Stupid White Men was written before the World Trade Center attacks -- back when free speech was more readily accepted by the majority of people in this country. Since then, war has silenced most criticism of the Bush administration. Presuming that patriotism and blindness are synonymous, many Americans chose to close their eyes to the failing economy, the loss of personal freedoms and the destruction of decades old international alliances by Bush hawks. For that reason alone, Michael Moore’s angry tirades are a refreshing reminder of when it was okay to notice the emperor’s lack of clothing.
I read Stupid White Men while on vacation. Perhaps if I had been at home, I would have taken it more seriously. While I had no doubts about Moore’s veracity, his solutions made me laugh. In a world where conservatives bitterly brand as "liberal" anyone they disagree with and the word "conservative" calls to mind the disapproving eyes of a Christian coalition preacher, Michael’s suggestion that one get involved in party politics to resolve national disagreements seemed a little naďve. Unless of course, he meant for conservatives to join the Democratic Party and for liberals to lobby for plank changes in the Republican platform for 2004.
On the other hand, most of Moore’s suggestions are tongue in cheek. For example, he follows his assertion that women only need men to get pregnant and to reach things on top shelves with a short segment on “How Women can survive without Men.” I said to myself as I turned the page, “He’s going to recommend sperm banks and a stepladder.” When he did just that, I giggled anyway. His humor may be predictable but it’s still funny.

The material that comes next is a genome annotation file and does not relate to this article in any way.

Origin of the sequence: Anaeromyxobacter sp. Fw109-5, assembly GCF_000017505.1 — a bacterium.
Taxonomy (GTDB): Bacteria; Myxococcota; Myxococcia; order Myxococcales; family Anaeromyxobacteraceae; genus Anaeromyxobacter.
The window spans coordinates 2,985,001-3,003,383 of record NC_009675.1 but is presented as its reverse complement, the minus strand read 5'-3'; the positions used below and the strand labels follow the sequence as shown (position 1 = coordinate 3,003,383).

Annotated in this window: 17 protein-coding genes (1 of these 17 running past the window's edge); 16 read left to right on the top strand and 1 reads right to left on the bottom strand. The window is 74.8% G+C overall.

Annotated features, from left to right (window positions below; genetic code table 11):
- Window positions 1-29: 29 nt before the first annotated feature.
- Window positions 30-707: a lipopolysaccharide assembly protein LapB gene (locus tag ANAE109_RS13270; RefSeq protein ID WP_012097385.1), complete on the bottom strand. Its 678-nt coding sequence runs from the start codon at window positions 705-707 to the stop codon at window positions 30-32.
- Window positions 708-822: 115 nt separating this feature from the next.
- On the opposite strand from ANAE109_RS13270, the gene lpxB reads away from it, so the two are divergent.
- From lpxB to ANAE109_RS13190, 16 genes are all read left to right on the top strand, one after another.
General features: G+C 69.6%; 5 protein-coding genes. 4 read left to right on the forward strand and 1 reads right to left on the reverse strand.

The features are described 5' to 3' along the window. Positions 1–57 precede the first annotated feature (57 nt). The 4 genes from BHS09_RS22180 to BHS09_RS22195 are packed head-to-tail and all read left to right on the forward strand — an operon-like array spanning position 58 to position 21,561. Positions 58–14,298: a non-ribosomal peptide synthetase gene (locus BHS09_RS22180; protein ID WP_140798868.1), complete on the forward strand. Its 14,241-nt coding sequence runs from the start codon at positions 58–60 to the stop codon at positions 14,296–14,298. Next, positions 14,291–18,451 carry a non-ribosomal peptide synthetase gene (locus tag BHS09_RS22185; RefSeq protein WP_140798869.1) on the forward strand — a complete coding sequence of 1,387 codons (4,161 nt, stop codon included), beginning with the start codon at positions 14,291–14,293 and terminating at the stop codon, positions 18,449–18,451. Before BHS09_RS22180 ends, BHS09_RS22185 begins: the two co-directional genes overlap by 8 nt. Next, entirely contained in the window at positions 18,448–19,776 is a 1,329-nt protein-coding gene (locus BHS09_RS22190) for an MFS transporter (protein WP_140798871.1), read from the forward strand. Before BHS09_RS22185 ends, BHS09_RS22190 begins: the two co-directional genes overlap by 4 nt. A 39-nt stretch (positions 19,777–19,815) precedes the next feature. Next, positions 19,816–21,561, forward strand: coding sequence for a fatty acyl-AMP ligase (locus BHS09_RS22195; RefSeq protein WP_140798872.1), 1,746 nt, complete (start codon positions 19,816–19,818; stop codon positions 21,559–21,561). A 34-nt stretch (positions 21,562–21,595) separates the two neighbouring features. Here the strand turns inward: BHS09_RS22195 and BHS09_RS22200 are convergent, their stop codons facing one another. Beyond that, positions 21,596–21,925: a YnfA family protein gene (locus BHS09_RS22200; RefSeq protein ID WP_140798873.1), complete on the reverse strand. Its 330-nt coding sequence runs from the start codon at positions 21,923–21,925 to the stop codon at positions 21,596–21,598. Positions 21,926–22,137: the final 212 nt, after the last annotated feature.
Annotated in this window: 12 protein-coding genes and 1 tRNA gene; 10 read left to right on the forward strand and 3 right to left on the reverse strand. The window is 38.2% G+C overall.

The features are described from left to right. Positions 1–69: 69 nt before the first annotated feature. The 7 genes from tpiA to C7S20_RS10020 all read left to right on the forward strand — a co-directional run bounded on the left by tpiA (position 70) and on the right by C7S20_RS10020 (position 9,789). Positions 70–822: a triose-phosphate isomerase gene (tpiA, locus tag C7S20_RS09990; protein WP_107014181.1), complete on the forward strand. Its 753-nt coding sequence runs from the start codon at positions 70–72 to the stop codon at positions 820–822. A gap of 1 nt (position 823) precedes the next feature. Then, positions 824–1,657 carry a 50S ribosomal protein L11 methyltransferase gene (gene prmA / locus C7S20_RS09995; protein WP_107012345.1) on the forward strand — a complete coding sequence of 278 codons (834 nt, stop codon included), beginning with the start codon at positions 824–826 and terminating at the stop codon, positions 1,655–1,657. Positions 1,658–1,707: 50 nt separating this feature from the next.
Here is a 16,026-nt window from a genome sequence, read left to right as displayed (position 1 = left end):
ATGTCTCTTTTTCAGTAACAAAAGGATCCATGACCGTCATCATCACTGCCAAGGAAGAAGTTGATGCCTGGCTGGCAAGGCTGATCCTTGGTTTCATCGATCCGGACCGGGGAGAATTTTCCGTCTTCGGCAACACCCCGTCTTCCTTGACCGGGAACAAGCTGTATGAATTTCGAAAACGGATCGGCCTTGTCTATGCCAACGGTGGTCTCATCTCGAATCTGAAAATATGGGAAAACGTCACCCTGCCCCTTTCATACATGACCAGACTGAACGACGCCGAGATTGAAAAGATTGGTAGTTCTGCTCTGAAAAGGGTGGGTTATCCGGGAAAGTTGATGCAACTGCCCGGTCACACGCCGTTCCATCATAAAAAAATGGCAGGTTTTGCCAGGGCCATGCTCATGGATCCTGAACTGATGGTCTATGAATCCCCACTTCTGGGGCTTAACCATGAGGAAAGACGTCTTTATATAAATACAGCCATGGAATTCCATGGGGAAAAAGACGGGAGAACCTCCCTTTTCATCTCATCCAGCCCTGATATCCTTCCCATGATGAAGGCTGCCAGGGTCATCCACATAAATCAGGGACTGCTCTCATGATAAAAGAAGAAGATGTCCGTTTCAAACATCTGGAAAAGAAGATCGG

Another piece that cracked me up was based on the dilemma most of us face on Sunday afternoons. Do we watch Parade of Homes or the McLaughlin Group on TV? According to Moore, “If you like the sound of hyenas on Dexedrine, of course, you go with McLaughlin.” On one particular Sunday, a panelist named Fred Barnes lamented the state of education in America by pointing out that most kids don’t even know what The Iliad and The Odyssey are about. Feeling puckish, Moore gave Barnes a call the next day to ask, “What ARE The Iliad and The Odyssey about, Fred?” Stuttering with embarrassment, old Fred had to admit that he didn’t know either. “Happy now?” He grunted. Having caught the editor of the right-wing Weekly Standard in a faux pas did make Moore’s day. “Grow up, get some books and go to your room,” he told Fred. Now THAT’S funny.
Not one to pretend to be something he’s not, Moore reviews his own educational adventures from the early days with Sister John Catherine to the moment in high school when at age eighteen he realized he could run for school board President. “Alarmed by the idea that a high school student might actually find a legal means to remove the very administrators he was being paddled by, five local "adults" took out petitions and got themselves added to the ballot too.” They split the adult vote and every kid between the ages of 18 and 25 went for Michael. The day after he won, he walked down the hall at school with his shirttail hanging out of his pants. “Good morning, Mr. Moore,” the principal greeted him. The day before it had been “Hey you!” It was then that Michael knew what it meant to be the boss. In the end, Michael dropped out of college in his sophomore year because he couldn’t find a parking spot. However, he is no less educated than his Harvard and Yale counterparts. After all, he knows what The Iliad and The Odyssey are about. You gotta love a kid like that.